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My understanding is that the gospels were written several hundred years A.D. Given the way people pass around information even within one lifetime, and the apparent ability to record information during the time of Jesus, what historical evidence is there of miracles being done, outside the gospels and perhaps Paul's writings (if he wasn't a first hand witness, or if those writings were recorded later)? (If the previous statements aren't correct/accurate, please comment.)

I.e. what was written and recorded during the time of Jesus, that described the miracles that Jesus performed. Making eyeballs, limbs, walking on water -- all the "beyond-physics" kind of stuff.

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Where does this understanding come from? Last I heard, the Gospels could be dated pretty reliably to the late first century AD. The Bible as a collection of sacred writings was not compiled until several hundred years later, but the individual writings contained therein are considerably older. –  Mason Wheeler Oct 5 '11 at 4:42
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@Mason Wheeler's statement is well-documetned as well. A quick Google search for "manuscript evidence for the New Testament" will turn up plenty, such as this: debate.org.uk/topics/history/bib-qur/bibmanu.htm Eyewitness testimony, and the fact that the gospels were written during the time when there would have been eye-witnesses hostile to Christianity who would have been able to refute them, had they been false is one evidence. –  David Stratton Oct 5 '11 at 4:50
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The gospels + Paul is 5 sources. Asking about the reliability of these sources might be a good question, but assuming they are unreliable isn't. –  gmoothart Oct 5 '11 at 5:52
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@gmoothart: Plus Peter, James and Jude (identified with the apostle Judas "not Iscariot") makes 8. –  Mason Wheeler Oct 5 '11 at 13:02
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As others have noted, a large portion of this question hinges on a patently false premise. Would you like to re-write it to ask about other extra-Biblical evidence without the bit about the Gospels being an unreliable witness or is there something else you are trying to ask here? –  Caleb Oct 5 '11 at 14:28
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My understanding is that the gospels were written several hundred years A.D.

This is plainly erroneous. We have manuscripts of the New Testament dating from within the first century AD. Seeing as Jesus died around 30 AD it is very early accounts.

Josephus the first century Jewish historian says about Jesus the following

Flavius Josephus (AD 37?-101?) mentions Jesus - Antiquities, Book 18, ch. 3, par. 3.

Now there was about this time Jesus, a wise man, if it be lawful to call him a man; for he was a doer of wonderful works, a teacher of such men as receive the truth with pleasure. He drew over to him both many of the Jews and many of the Gentiles. He was [the] Christ. And when Pilate, at the suggestion of the principal men amongst us, had condemned him to the cross, (9) those that loved him at the first did not forsake him; for he appeared to them alive again the third day; (10) as the divine prophets had foretold these and ten thousand other wonderful things concerning him. And the tribe of Christians, so named from him, are not extinct at this day.

You can find the full accounts of 1st century historians attesting to Jesus in the following link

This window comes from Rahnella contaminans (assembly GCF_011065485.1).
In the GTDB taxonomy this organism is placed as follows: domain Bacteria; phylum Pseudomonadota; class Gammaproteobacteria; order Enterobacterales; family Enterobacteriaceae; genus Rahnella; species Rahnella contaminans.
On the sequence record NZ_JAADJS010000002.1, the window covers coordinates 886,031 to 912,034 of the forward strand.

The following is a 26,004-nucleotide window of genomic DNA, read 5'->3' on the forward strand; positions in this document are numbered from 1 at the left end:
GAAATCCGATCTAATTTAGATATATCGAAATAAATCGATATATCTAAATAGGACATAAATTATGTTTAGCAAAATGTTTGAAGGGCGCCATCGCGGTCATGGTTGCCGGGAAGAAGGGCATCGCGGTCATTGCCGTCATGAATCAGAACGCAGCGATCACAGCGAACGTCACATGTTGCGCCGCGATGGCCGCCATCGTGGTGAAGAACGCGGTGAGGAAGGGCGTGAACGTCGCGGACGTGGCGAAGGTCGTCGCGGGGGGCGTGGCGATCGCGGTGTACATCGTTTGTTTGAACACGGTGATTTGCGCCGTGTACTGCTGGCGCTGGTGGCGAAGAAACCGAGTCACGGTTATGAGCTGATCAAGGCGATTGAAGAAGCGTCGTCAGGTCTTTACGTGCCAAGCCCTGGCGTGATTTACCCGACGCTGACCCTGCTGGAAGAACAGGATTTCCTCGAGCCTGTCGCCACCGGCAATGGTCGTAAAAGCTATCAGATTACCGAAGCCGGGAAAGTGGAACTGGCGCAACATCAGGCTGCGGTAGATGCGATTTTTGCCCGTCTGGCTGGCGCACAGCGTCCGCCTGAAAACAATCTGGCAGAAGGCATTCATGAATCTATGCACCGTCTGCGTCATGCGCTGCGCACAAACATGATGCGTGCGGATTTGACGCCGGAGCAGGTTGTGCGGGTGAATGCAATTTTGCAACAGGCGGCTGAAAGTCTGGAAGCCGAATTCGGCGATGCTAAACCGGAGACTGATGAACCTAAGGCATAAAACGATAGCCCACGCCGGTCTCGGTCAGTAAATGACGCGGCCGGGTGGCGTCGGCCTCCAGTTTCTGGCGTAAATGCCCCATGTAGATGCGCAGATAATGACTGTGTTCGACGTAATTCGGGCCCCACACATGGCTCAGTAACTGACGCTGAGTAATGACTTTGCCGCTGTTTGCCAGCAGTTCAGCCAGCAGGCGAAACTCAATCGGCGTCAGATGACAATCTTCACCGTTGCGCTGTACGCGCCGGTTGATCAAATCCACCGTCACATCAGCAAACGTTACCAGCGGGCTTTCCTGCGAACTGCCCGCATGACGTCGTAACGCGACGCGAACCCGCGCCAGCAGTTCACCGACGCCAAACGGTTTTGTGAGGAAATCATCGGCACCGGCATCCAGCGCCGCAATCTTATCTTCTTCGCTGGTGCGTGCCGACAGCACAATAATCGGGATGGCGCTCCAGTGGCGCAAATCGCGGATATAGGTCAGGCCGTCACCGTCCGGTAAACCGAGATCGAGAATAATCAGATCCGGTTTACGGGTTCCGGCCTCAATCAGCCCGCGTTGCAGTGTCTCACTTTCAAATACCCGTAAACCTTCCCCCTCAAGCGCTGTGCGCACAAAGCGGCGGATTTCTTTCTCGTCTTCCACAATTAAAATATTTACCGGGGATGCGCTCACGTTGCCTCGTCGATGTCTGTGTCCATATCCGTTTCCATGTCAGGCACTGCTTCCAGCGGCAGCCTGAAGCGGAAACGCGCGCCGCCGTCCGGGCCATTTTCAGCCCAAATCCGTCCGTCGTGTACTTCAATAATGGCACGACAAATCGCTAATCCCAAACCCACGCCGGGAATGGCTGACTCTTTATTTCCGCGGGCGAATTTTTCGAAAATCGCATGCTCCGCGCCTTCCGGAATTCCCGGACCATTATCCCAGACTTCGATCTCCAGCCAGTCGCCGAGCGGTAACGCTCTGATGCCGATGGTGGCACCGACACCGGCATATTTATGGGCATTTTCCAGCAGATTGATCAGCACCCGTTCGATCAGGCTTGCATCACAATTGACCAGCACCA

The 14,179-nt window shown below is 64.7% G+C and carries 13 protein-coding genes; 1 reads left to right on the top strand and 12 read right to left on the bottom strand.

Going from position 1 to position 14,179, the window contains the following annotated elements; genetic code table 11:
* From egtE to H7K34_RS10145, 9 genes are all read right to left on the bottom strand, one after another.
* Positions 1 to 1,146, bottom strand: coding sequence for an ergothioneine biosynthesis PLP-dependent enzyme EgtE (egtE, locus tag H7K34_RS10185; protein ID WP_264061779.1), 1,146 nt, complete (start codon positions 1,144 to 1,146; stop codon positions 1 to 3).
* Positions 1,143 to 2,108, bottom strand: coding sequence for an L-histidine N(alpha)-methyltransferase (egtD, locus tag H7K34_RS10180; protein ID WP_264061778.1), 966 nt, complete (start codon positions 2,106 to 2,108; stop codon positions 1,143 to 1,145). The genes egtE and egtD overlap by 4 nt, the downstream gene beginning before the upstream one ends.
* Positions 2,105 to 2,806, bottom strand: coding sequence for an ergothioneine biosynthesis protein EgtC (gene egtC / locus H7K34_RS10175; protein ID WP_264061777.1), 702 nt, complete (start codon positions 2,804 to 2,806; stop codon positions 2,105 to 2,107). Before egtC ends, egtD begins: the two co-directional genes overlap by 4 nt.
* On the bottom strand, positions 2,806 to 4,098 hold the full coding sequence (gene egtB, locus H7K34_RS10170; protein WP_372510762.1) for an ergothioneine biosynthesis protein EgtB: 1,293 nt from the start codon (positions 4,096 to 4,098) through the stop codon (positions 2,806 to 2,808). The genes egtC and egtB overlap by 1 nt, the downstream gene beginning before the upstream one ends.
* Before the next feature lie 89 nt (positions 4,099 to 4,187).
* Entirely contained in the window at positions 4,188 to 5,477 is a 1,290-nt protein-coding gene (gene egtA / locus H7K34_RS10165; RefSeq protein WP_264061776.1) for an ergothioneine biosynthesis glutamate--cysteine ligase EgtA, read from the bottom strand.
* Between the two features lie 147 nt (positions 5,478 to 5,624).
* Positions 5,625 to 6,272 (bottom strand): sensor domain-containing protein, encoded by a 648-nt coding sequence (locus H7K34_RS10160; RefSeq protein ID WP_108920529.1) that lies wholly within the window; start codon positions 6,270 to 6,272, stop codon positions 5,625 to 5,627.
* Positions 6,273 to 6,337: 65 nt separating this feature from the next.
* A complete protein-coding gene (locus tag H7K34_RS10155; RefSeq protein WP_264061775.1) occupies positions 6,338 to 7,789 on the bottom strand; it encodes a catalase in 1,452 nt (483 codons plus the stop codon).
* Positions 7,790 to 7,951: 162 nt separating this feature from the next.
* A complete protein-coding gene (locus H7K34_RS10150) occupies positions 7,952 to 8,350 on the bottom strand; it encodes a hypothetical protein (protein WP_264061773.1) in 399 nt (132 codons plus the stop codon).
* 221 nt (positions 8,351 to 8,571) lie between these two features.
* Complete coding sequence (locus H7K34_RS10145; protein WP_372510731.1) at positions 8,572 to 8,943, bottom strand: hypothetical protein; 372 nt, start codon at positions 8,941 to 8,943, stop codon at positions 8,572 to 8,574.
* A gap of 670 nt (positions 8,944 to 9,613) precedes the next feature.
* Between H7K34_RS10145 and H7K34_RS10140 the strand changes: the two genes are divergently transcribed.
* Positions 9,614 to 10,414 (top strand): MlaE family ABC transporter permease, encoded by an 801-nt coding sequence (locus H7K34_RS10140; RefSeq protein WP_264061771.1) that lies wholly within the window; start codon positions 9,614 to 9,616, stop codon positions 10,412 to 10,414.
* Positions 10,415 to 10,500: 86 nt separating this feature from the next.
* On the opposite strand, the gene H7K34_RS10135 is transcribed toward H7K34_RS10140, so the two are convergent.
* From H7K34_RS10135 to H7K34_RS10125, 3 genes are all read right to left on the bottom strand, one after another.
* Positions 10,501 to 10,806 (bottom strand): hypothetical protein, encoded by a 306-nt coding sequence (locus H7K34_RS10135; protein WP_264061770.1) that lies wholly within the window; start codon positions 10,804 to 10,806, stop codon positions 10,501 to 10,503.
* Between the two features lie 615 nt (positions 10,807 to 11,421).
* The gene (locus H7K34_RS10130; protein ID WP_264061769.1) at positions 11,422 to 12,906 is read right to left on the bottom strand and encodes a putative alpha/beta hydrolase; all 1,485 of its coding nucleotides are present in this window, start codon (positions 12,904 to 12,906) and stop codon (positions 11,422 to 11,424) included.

http://carm.org/non-biblical-accounts-new-testament-events-andor-people

It is also curious to note that if you take away the extant manuscript of the New Testament then you can still deduce the content of the bible from the early church correspondence.

One church would write to another and quote a bible verse and warn the other church about possible heresies. This gives us another early sources to compare manuscripts with to deduce the authenticity of the message

If you are interested in a more intense account of these matter I should recommend to you the book "Evidence that demands a verdict." By Josh McDowell. Really a excellent resource for anyone who wants to know the truth about these matters.

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@Ray: "AD" actually stands for the Latin "Anno Domini," in the year of our Lord. It can be thought of as "after birth," not "after death." –  Mason Wheeler Oct 5 '11 at 20:15
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Do you have any evidence for that claim? –  Neil Meyer Dec 12 '13 at 13:25
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Eusebius in the 4th century knew about the Josephus passage claim and accepted it as fact. Origen,100 years earlier, does not and says specifically that Josephus did not believe Jesus to be the Christ. Only the Christian scholars made copies of Josephus, not the Jewish ones. Further interpolations followed in the 12th century. Please do not base your beliefs on Josephus. –  gideon marx Dec 13 '13 at 12:50
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I'm afraid Gideon Marx is right. That Josephus quote is the adulterated one. I don't know about the bold part but the "He was the Christ" part is surely a scribal addition. Josephus surely mentions Jesus, but he does not call him Christ. –  fredsbend Dec 13 '13 at 20:04
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It is logical that once you have enough evidence for Jesus’ historical presence on earth, the next logical question posed is whether He really did all those miracles which are mentioned in Gospels.

For one thing, we have four independent sources of significant length (apart from scores of other non canonical texts), which is pretty good as far as ancient accounts for a single person goes. But the problem seems to be that they were collected and compiled under one cover as religious texts.